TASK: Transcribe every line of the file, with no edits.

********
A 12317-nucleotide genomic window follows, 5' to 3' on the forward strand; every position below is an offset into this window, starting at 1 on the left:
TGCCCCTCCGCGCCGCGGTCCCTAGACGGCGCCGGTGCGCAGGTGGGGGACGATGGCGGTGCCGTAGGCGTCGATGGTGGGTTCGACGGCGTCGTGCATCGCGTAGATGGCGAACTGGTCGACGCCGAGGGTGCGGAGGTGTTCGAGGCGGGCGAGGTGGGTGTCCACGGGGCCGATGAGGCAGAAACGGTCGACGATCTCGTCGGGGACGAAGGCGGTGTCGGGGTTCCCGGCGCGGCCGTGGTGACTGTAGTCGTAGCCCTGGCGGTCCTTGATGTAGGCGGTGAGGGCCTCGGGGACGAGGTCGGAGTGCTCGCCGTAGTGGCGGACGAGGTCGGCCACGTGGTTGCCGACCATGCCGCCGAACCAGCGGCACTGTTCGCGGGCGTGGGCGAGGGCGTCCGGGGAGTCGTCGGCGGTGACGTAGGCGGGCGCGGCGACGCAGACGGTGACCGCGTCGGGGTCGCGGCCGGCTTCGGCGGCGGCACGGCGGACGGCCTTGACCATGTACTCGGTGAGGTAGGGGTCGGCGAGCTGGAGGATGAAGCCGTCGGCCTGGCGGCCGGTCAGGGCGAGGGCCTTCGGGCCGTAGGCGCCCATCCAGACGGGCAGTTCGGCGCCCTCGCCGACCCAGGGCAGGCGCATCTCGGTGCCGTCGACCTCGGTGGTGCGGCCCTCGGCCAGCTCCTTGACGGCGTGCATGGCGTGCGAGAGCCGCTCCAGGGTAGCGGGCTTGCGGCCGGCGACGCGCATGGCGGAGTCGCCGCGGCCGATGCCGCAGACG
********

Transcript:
A 12317-nucleotide genomic window follows, 5' to 3' on the forward strand; every position below is an offset into this window, starting at 1 on the left:
TGCCCCTCCGCGCCGCGGTCCCTAGACGGCGCCGGTGCGCAGGTGGGGGACGATGGCGGTGCCGTAGGCGTCGATGGTGGGTTCGACGGCGTCGTGCATCGCGTAGATGGCGAACTGGTCGACGCCGAGGGTGCGGAGGTGTTCGAGGCGGGCGAGGTGGGTGTCCACGGGGCCGATGAGGCAGAAACGGTCGACGATCTCGTCGGGGACGAAGGCGGTGTCGGGGTTCCCGGCGCGGCCGTGGTGACTGTAGTCGTAGCCCTGGCGGTCCTTGATGTAGGCGGTGAGGGCCTCGGGGACGAGGTCGGAGTGCTCGCCGTAGTGGCGGACGAGGTCGGCCACGTGGTTGCCGACCATGCCGCCGAACCAGCGGCACTGTTCGCGGGCGTGGGCGAGGGCGTCCGGGGAGTCGTCGGCGGTGACGTAGGCGGGCGCGGCGACGCAGACGGTGACCGCGTCGGGGTCGCGGCCGGCTTCGGCGGCGGCACGGCGGACGGCCTTGACCATGTACTCGGTGAGGTAGGGGTCGGCGAGCTGGAGGATGAAGCCGTCGGCCTGGCGGCCGGTCAGGGCGAGGGCCTTCGGGCCGTAGGCGCCCATCCAGACGGGCAGTTCGGCGCCCTCGCCGACCCAGGGCAGGCGCATCTCGGTGCCGTCGACCTCGGTGGTGCGGCCCTCGGCCAGCTCCTTGACGGCGTGCATGGCGTGCGAGAGCCGCTCCAGGGTAGCGGGCTTGCGGCCGGCGACGCGCATGGCGGAGTCGCCGCGGCCGATGCCGCAGACG